Government identified housing as an issue, which led to the problems at Marikana and which are reflected as a countrywide problem. People continue to seek employment in areas without adequate investment and co-ordination of human settlement planning (which includes basic service delivery such as sanitation, electricity, refuse removals, supply of water, roads and other infrastructure, schools, healthcare facilities and police stations, as well as retail sites).

A task team was formed to bring government, business, organised labour and communities together to address the housing and municipal infrastructure needs in key mining areas of South Africa, such as Rustenburg, Lephalale, Emalahleni, Westonaria, Welkom, Klerksdorp and Carletonville. Public policy would then be developed to integrate mineworkers into sustainable human settlements.

This has since been defined as the Revitalisation of Distressed Mining Communities Project, and is aligned with the Mining Charter. The Mining Charter commits mining companies, in consultation with stakeholders, to establish measures to improve the standard of employee housing, including upgrading of high density residences, conversion of high density residences to family units and promotion of home ownership. This presents opportunities for alignment and collaboration between mining companies and the state.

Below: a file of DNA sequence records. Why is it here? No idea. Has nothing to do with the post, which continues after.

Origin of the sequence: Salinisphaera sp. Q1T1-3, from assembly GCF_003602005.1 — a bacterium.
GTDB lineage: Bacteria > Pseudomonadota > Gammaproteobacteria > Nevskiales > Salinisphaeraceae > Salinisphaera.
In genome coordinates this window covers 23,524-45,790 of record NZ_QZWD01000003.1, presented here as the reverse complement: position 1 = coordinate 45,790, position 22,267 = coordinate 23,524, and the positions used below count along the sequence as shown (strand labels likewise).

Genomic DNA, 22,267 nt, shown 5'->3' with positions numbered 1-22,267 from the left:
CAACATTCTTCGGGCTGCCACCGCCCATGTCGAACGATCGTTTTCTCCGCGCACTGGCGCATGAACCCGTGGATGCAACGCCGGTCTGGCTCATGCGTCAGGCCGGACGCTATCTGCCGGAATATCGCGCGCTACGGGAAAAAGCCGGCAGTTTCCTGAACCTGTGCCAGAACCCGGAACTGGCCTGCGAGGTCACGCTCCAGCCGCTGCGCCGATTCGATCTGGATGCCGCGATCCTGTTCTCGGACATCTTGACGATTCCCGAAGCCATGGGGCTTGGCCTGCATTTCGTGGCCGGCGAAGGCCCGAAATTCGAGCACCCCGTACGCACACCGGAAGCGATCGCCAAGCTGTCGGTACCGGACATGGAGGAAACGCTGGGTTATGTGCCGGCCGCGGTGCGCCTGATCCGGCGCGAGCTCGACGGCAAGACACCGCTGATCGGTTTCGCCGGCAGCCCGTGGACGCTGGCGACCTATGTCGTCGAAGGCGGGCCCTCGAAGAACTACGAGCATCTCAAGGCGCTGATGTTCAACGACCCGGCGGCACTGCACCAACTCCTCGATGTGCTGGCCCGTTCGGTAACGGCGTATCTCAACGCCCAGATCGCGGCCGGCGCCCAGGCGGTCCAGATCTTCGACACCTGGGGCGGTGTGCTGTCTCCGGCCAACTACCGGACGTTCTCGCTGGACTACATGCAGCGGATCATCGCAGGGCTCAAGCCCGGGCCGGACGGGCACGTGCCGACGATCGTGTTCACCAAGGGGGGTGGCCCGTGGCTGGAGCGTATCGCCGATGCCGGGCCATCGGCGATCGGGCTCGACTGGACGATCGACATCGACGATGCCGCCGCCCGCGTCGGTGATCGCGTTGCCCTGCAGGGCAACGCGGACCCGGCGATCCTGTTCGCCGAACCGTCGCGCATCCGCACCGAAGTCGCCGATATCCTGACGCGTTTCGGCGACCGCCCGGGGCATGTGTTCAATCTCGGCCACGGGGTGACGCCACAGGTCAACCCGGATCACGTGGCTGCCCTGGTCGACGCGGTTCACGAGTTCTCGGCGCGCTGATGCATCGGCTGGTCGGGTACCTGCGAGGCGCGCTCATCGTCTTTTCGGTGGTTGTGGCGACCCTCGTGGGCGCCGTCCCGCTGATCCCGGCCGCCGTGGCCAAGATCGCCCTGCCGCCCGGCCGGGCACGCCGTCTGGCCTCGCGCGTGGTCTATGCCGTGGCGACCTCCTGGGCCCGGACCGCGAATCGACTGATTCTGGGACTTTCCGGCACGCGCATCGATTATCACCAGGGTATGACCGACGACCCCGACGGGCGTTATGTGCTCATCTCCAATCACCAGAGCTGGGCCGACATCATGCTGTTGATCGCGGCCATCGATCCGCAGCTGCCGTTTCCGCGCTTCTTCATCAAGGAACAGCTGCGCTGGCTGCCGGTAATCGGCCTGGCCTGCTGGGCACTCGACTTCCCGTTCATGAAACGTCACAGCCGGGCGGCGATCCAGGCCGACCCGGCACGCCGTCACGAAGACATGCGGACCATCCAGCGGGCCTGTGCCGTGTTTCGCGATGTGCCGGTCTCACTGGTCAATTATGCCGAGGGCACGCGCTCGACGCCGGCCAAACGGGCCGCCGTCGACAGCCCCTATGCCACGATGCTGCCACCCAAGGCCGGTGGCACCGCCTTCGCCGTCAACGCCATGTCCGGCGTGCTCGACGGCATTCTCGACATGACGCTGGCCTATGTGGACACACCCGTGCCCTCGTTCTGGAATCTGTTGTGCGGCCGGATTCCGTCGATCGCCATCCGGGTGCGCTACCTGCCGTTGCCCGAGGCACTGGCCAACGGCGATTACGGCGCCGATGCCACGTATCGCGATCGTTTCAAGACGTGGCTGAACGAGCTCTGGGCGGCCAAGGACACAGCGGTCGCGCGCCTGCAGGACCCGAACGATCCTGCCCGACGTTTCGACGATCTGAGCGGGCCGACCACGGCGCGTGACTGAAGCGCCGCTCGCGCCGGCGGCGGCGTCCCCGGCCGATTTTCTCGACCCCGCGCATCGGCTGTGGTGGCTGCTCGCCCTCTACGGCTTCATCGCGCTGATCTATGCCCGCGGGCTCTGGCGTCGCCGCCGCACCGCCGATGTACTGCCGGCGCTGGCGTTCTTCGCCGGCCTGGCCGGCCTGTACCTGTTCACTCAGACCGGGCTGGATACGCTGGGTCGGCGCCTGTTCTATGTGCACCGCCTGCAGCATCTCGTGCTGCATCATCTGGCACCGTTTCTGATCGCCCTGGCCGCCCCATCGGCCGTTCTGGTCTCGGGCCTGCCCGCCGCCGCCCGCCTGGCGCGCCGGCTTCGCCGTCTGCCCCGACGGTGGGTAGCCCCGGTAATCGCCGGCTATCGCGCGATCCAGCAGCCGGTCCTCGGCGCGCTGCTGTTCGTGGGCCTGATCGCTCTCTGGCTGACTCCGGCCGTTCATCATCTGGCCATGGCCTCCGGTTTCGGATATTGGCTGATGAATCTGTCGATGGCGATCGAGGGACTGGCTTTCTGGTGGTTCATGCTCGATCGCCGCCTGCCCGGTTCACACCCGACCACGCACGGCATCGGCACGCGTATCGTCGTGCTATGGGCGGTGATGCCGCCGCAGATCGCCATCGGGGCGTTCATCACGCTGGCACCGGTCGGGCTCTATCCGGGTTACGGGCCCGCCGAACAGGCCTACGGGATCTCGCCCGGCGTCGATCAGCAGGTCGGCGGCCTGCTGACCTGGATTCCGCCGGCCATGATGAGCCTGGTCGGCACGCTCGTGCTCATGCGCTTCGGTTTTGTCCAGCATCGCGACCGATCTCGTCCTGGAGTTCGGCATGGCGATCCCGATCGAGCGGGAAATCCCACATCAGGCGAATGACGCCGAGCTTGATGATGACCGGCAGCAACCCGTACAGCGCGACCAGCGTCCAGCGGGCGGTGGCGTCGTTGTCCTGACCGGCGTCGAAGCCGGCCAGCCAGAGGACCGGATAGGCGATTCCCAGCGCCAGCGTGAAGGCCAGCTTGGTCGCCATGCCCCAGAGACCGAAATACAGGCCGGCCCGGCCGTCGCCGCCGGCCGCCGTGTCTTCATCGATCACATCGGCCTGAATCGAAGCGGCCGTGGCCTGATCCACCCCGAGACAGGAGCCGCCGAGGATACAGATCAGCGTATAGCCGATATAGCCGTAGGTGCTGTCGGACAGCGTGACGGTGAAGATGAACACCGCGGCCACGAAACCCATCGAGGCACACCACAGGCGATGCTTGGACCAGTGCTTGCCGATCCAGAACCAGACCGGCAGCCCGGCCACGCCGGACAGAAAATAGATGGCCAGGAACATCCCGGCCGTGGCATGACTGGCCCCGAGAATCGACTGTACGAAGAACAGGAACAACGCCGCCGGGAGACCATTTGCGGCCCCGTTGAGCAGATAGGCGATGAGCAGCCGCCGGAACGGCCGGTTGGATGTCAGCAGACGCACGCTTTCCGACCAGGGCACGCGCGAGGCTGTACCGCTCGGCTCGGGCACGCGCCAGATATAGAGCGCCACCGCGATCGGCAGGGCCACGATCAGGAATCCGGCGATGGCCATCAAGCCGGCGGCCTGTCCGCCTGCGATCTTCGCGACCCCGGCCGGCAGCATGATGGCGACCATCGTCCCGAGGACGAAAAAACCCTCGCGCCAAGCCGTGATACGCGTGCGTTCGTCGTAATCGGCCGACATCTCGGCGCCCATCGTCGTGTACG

Westonaria and Merafong in South Africa’s Gauteng province, and Welkom in the Free State, have been accorded priority status in the revitalisation programme. For example, Westonaria and, therefore, Sibanye’s Kloof and Cooke operations, will serve as a pilot project. Sibanye has adopted a proactive approach by engaging with the Office of the Presidency and its project management consultants at an early stage in the project in order to influence policy change and align Sibanye’s social and labour plans with government plans. The Corporate Affairs team has engaged representatives of Human Settlements to discuss constructive ways of eradicating informal settlements in mine host communities such as Merafong. Positively for the proposed Cooke local economic development projects, Randfontein Local Municipality has resolved to approve plans for the establishment of Bhongweni Township and Goldwest Village. Through the Bhongweni project, 280 existing houses will be allocated to current occupants who are employed by the Cooke 1, 2 and 3 operations and who will eventually become home owners in line with the Sibanye Home Ownership Scheme. A further 260 erven will be made available to developers for sale to private owners in order to develop an integrated settlement and move away from the concept of mine villages. The Goldwest project involves the establishment of a township by creating approximately 1,000 erven, of which 750 erven will be donated by Sibanye to Randfontein Local Municipality for local development. The project will benefit Sibanye’s Cooke 1, 2 and 3 employees as well as Randfontein residents.

This is an ongoing process and bodes well for Sibanye in terms of sustainable closure and creating stakeholder value through a culture of caring.

Projects in 2014